In the early 1930s he reappeared in the small farming community of Phoenix and claimed a piece of land on the north slope of South Mountain near the town dump.  He began to build himself a shelter, using many of the materials that he pulled out of that nearby dump as well as rocks and boulders found in and around South Mountain. 
    The dry desert climate was good for Boyce’s health and he continued to live year after year always remembering the promise he had made to his daughter.   With time on his hands, he continued to add room after room onto his now most unique home using the newly discarded materials from the other citizens of Phoenix.
    When completed Boyce’s castle consisted of 18 rooms with 13 fireplaces.  Boyce’s use of salvaged materials, auto parts, junk and other southwest and Mexican artifacts made his home a one-of-a-kind palace.  As it grew in size on the southern edge of Phoenix, locals began to donate items to Boyce to be added to his desert castle.  Original Frank Lloyd Wright furniture found its way into the living area, items from John Wayne found their way into the bar and Barry Goldwater himself gave Boyce some furniture for the unique and eccentric project.
    Before he died in 1945, Boyce was quoted to say that the varieties of materials found in his Mystery Castle were “held together by a combination of mortar, cement, calcium and goat milk.”  Boyce’s castle contained rooms that served as a chapel, cantina and a dungeon.
In the 15 years that he spent in Phoenix, Boyce had never contacted his wife and daughter to tell them where he was living.  So upon his death, his Phoenix attorney traveled to Seattle to make the death notification to the widow and to tell his daughter, Mary Lou Gulley, that her father had indeed kept his promise and had built her a castle.  Since Boyce was now dead, the castle belonged to her and her mother.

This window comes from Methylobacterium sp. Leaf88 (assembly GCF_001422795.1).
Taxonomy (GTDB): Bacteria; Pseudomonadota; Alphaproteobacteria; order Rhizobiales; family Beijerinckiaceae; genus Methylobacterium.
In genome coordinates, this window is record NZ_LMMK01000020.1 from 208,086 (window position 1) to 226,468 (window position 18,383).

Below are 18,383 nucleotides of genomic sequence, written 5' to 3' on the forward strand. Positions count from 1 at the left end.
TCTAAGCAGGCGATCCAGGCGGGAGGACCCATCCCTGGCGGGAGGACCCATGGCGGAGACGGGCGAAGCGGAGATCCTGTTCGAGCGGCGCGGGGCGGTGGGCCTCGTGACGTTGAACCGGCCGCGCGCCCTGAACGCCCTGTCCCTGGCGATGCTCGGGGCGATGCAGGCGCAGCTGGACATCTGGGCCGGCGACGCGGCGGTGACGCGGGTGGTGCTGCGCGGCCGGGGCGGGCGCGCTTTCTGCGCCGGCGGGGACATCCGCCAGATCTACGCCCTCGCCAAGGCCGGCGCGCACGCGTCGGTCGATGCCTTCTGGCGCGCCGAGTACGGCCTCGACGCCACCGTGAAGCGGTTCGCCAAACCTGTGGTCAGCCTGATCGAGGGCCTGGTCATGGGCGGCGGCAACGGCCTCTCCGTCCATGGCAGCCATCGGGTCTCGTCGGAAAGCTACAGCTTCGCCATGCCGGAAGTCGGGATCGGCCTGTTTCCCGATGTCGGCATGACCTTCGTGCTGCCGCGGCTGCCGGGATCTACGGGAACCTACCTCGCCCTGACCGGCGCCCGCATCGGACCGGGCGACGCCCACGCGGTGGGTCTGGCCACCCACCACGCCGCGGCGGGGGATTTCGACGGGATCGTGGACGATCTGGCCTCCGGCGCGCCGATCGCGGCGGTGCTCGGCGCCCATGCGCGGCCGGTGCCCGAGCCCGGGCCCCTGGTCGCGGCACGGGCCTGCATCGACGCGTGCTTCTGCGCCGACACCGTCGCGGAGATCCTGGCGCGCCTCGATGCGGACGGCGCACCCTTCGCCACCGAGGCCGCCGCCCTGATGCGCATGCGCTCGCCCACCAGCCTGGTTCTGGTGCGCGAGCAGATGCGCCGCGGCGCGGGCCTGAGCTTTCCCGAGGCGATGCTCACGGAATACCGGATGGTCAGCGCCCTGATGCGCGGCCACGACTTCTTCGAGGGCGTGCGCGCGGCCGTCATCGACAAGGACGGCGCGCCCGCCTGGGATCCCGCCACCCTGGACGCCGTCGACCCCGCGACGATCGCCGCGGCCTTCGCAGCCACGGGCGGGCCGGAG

In 1946  Mary Lou Gulley and her mother traveled to Phoenix to see for the first time their castle.  They liked what they saw and moved in!  The January 26, 1948 cover story of Life Magazine read “Life Visits a Mystery Castle: A Young Girl Rules over the Strange Secrets of a Fairy Tale Dream House in the Arizona Desert.”  That same year, Mary Lou and her mother began offering tours of their castle home to the public.
     Mary Lou’s mother died in 1970 but Mary Lou still lives in her Mystery Castle today (note, Mary Lou died on November 3, 2010).  Now a Phoenix Point of Pride, the castle is open for public tours Thursdays – Sundays.  

Saturday, March 16, 2013

Roadtrip - The Apache Trail

     Their is no better time than springtime to travel the historic Apache Trail.  And after a winter of rains, the wildflowers along the Apache Trail are going to be spectacular. 

      The Apache Trail is one of the most historic roads in Arizona.  It is also one of the most scenic adventures especially now that the wild flowers have painted the towering canyon walls and desert vistas with the colors of the rainbow!